By far the weirdest thing about This Is It (Sony), Michael Jackson’s posthumous kinda/sorta concert film, is that it was never supposed to be a film at all. The 90-something minutes of footage (with more included in the DVD/Blu-ray extras) was commissioned for the King of Pop’s personal archive. He had a camera crew shoot the extensive preparations for the series of London concerts preempted by his death on June 25, 2009, so he could watch the auditions, video shoots, and run-throughs himself again later. It’s a factoid that’s hard to push out of your mind as you consider the cost and effort, or how one after another of his cadre of young back-up dancers starts to weep while talking about how thrilled they are to be dancing with Jackson, and what an inspiration he is.
There’s more weirdness here, but not as much as you might think. Since the footage consists mostly of Jackson singing and dancing onstage, albeit at the half-staff energy level of rehearsal, it provides a welcome reminder of the phenomenal talent buried under the tabloid freak show of recent years. At age 50, he still moved with an uncanny quicksilver grace; even the robot jerks and played-out crotch grabs of his old choreography can’t obscure it. “Billie Jean,” “Thriller,” “Beat It,” and the rest of the multi-platinum hit parade turn up, but This Is It also shows off later, lesser-known tunes such as “Jam” and “The Way You Make Me Feel,” all of them played with both delicacy and plenty of bottom-end funk by the crack band. And that indelible voice is still there, though a medley of Jackson 5 hits finds its manly heft struggling to fit into those same old exuberant melodies, a contrast to the way his pale hands flap, bizarrely enormous, at the end of his slender arms.
As a celebration of Jackson as an artist worthy of respect, then, the film’s a surprising success. Director Kenny Ortega’s cameras capture Jackson meticulously adjusting the arrangements down to the last bar, tweaking the show to the smallest cue. But the cameras also reveal Jackson as a man who existed in cocoon of solicitous collaborators/enablers who praised and coddled him at every turn. And that helps make This Is It more than a little sad, even for a posthumous concert film.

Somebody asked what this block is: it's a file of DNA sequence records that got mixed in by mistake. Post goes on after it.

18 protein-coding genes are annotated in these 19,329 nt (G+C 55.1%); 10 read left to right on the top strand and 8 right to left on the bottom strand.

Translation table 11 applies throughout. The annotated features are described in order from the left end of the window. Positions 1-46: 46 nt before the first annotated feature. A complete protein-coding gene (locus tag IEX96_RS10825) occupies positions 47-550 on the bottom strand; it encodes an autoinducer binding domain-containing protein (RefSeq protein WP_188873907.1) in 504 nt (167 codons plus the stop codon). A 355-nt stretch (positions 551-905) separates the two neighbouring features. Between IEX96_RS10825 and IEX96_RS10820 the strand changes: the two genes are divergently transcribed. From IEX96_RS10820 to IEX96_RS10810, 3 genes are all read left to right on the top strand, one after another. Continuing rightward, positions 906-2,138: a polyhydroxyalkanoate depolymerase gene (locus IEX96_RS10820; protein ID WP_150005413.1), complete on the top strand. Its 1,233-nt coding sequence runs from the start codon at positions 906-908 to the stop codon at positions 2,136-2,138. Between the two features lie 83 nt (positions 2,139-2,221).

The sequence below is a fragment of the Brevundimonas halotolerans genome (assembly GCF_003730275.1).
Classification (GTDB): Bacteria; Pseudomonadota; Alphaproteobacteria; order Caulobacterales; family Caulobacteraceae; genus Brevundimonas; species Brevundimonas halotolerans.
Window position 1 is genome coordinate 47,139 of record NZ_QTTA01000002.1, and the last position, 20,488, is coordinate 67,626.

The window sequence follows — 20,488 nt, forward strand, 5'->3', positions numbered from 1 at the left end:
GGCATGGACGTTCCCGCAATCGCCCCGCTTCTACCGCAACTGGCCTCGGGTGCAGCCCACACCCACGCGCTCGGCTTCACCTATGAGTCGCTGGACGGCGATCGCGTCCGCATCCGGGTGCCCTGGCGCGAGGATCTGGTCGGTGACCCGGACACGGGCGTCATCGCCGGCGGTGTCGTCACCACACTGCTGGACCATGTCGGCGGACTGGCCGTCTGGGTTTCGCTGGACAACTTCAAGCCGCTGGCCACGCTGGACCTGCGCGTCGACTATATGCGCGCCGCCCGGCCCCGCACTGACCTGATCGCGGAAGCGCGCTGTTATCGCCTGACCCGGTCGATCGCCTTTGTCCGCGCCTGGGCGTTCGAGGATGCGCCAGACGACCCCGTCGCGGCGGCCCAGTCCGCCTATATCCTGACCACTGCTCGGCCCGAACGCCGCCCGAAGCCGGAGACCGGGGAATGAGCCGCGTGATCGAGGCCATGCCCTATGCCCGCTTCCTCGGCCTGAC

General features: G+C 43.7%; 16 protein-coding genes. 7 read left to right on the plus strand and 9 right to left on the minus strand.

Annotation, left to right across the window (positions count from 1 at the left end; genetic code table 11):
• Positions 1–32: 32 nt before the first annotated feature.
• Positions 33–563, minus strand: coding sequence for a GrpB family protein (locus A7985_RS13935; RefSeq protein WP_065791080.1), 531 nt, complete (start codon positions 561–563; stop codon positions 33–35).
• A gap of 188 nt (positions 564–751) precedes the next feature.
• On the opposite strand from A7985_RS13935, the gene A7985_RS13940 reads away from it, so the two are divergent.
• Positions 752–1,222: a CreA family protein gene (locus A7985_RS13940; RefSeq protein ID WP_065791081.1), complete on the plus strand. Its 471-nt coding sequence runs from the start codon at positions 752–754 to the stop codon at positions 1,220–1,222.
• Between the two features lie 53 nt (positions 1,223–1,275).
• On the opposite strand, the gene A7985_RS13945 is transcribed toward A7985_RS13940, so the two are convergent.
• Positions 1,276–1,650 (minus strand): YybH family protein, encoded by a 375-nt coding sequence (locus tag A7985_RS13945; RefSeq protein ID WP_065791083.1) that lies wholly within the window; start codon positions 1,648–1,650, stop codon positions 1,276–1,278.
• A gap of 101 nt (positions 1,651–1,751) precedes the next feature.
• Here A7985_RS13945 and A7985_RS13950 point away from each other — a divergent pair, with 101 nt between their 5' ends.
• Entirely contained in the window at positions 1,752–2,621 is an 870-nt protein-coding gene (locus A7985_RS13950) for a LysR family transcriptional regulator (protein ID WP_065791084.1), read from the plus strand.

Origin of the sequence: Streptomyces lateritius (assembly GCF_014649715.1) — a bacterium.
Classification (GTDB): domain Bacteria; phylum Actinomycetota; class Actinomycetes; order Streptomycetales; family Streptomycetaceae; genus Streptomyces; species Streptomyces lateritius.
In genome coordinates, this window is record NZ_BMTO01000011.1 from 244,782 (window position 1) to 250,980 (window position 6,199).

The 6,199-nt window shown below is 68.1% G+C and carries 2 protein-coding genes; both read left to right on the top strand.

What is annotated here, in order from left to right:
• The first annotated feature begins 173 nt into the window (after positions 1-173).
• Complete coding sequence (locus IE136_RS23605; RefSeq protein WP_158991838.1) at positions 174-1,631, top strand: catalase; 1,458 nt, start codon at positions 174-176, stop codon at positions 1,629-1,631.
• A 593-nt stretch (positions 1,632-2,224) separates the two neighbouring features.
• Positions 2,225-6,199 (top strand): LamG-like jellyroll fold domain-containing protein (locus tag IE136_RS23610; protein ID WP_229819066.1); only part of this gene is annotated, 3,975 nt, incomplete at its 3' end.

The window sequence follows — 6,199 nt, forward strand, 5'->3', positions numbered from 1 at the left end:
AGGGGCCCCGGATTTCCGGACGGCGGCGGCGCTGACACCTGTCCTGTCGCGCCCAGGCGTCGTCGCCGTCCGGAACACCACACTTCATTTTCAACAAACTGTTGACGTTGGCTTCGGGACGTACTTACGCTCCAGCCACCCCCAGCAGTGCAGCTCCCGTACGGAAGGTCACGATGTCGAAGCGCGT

Jackson’s send-off is sharing shelf-space with another new unusual concert doc. If you’ve seen Leon Gast’s stellar 1996 documentary When We Were Kings, you know the story of the Rumble in the Jungle, for which boxing impresario Don King set up a back-to-the-Motherland heavyweight title bout between reigning champ George Foreman and former champ Muhammad Ali in Kinshasa, Zaire, in 1974. (If you haven’t seen it, you should.) Gast’s film touched on an intriguing side show: a three-day concert planned to coincide with the fight, featuring the cream of black American musical performers, including B.B. King, the Spinners, Bill Withers, and James Brown. More than a dozen years after the release of Kings and 35 years after the Rumble itself, Jeffrey Levy-Hinte’s footage of the concert finally gets its shot in Soul Power (Sony).
Any movie that opens with James Brown onstage has a hard time disappointing, though Soul Power does its best at the outset. For the first half hour, Levy-Hinte slogs through the logistical challenges and set-up of said concerts. The monotony of stagehands rigging lights and backstage participants providing exposition through stagey conversations is broken now and then by short candid segments featuring Ali (never one to let down a camera lens) and the performers, but it’s an opening act you’re good and ready to have over.
Once the show starts in earnest, the musical knockouts start to land. Nothing prepares you for Withers’ solo-acoustic bedsit-soul “Hope She’ll Be Happier,” a powerful personal revelation delivered in a sweltering stadium in front of 80,000 people. Two of Africa’s most revered singers, Franco and Tabu Ley Rochereau, take the stage, and Johnny Pacheco leads Celia Cruz and the Latin supergroup Fania All-Stars through their fiery paces. Finally, the Godfather of Soul (the bellyband of his jumpsuit spelling out “GFOS” in glittering studs) struts out for “The Big Payback” and a foreshortened medley of hits as the end credits roll.
Time constraints limit all the featured performers but Brown to a single song each, so Soul Power never gains much momentum as a concert film. But Levy-Hinte’s cameras happened to capture a glimpse of one of Black America’s early post-civil rights peaks. Ali’s blatant joy at being in Africa, where he was just a man, not a black man, appears to have spread through the concert contingent; scenes of Brown’s back-up dancers teaching the Bump to their African counterparts or Spinners lead singer Philippé Wynne donning boxing gear to mock spar with Ali give form to the feeling of liberation that the moment, and the event, seemed to promise. While the film glides past the fact that Don King made a deal with repressive, corrupt Zairean dictator Mobutu Sese Seko to make the event happen, at one point the camera lingers on a Kinshasan propaganda placard reading “Black power is sought everywhere, but it is already realized here in Zaire.” Seen within the context of Soul Power and the events it documents, it rings like truth.